Main Street evokes a particular image that is certainly challenged by the expensive homes on some of these Main Streets featured on Curbed. Here is one example:
Nantucket’s historic Main Street has been home to impeccably-maintained million-dollar mansions for decades, so it surprised the Times to find 141 Main in a shoddy state in 2001. That very house has since been fully renovated and listed for $7.9M. The historic columned manse, known as the George C. Gardner House, dates to 1835 and sits on a half-acre lot, but lacks any view of the ocean. There is, however, a private swimming pool, which, according to the listing, could no longer be installed under Historic District regulations.
As suggested by the Wall Street versus Main Street political rhetoric in recent years, Main Street is a powerful idea. Or look at the entry area in Walt Disney’s theme parks: a recreated version of the Main Street of the town in which he grew up.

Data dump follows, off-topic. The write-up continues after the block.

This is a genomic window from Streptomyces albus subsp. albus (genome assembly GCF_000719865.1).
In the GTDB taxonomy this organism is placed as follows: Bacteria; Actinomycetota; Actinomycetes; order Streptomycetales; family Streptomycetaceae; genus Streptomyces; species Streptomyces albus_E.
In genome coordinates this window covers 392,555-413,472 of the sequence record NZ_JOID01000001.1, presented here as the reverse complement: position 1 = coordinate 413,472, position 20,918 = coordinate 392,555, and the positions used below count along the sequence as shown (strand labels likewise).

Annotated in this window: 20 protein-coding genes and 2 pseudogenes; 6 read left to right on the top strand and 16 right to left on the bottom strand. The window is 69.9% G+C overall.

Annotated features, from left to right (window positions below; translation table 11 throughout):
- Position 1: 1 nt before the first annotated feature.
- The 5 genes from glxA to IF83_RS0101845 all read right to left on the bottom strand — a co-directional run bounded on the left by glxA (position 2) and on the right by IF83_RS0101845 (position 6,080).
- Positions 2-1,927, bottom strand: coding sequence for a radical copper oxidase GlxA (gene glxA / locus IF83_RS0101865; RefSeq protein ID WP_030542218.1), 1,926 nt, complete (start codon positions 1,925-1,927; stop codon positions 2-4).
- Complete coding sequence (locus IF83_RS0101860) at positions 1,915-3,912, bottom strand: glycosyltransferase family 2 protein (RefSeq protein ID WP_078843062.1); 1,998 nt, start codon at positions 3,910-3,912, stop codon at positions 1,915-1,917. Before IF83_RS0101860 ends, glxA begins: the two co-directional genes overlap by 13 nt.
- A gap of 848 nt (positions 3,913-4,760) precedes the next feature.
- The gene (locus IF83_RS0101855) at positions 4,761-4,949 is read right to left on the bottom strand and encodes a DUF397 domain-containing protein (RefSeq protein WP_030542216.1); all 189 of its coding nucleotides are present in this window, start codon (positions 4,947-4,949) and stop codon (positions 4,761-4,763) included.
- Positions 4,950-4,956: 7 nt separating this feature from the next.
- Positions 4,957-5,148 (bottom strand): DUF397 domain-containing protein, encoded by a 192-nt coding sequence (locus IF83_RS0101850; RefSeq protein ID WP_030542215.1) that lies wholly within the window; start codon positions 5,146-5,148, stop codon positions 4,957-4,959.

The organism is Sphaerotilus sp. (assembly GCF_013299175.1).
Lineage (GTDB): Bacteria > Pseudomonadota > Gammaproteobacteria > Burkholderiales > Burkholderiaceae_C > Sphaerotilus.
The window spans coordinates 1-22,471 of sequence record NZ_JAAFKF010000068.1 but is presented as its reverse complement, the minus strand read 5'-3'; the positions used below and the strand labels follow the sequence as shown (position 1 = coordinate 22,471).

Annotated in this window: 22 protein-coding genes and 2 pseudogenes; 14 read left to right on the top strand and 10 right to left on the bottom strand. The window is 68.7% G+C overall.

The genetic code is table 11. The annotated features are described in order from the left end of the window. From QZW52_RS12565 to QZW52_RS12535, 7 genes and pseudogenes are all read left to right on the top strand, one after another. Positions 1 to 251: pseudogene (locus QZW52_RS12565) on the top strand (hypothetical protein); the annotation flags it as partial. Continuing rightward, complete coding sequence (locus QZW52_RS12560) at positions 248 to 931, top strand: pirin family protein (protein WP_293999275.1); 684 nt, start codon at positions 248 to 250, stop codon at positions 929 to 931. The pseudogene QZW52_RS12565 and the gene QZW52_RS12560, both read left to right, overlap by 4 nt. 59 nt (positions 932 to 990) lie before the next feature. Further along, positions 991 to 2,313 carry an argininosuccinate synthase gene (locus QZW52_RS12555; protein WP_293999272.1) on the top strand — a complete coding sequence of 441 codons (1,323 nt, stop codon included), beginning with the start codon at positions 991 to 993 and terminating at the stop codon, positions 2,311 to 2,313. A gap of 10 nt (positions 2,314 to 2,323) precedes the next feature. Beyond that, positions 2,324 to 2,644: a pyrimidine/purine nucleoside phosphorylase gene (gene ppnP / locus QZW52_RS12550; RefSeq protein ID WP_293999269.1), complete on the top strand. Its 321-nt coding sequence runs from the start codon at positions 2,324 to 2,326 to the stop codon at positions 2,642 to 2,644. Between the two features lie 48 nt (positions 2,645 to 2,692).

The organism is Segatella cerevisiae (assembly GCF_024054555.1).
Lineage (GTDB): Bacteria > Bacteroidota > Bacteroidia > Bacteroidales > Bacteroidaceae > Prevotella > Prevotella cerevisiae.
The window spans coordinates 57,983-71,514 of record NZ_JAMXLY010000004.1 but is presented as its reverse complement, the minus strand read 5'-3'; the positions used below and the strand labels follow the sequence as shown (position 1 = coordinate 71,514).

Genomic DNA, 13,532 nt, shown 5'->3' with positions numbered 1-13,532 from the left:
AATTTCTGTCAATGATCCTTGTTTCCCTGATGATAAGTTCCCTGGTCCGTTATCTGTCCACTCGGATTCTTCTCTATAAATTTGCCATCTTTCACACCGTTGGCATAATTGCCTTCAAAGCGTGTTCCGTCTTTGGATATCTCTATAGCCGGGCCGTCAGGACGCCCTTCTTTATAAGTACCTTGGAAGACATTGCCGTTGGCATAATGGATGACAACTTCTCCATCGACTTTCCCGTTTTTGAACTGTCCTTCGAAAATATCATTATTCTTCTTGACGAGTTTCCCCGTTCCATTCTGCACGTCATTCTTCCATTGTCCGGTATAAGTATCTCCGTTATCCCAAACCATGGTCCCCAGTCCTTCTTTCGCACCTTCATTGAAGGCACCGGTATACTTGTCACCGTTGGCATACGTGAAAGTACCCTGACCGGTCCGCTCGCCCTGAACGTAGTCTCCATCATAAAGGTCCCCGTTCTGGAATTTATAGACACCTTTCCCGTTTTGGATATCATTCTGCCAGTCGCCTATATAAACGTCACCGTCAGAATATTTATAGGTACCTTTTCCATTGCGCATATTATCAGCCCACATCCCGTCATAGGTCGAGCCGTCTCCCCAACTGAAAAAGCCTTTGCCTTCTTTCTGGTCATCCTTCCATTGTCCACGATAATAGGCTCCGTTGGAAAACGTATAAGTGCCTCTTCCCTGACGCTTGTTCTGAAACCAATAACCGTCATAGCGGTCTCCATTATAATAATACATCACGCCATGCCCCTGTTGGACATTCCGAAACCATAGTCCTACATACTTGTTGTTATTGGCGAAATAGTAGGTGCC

In reality, real Main Streets don’t really matter as much today. Most Americans don’t live in small towns (with a majority of Americans now living in suburbs), many post-World War II communities don’t really have Main Streets, and businesses are now spread out all over the place in strip malls, shopping malls, business parks, and lifestyle centers. Americans are not as interested in running into neighbors and acquaintances on Main Street; we’d rather do so on Facebook.
These expensive listings suggest a transformation of Main Street away from the ideals of community life to the best private residences money can buy. Main Street, like many other things, can become commodified and can become exclusive by being priced out of the reach of many Americans. Additionally, these listings remind us of the variability across Main Streets. As we might guess, the Main Street of Santa Monica, California is going to be quite different than the Main Street of small town Kansas.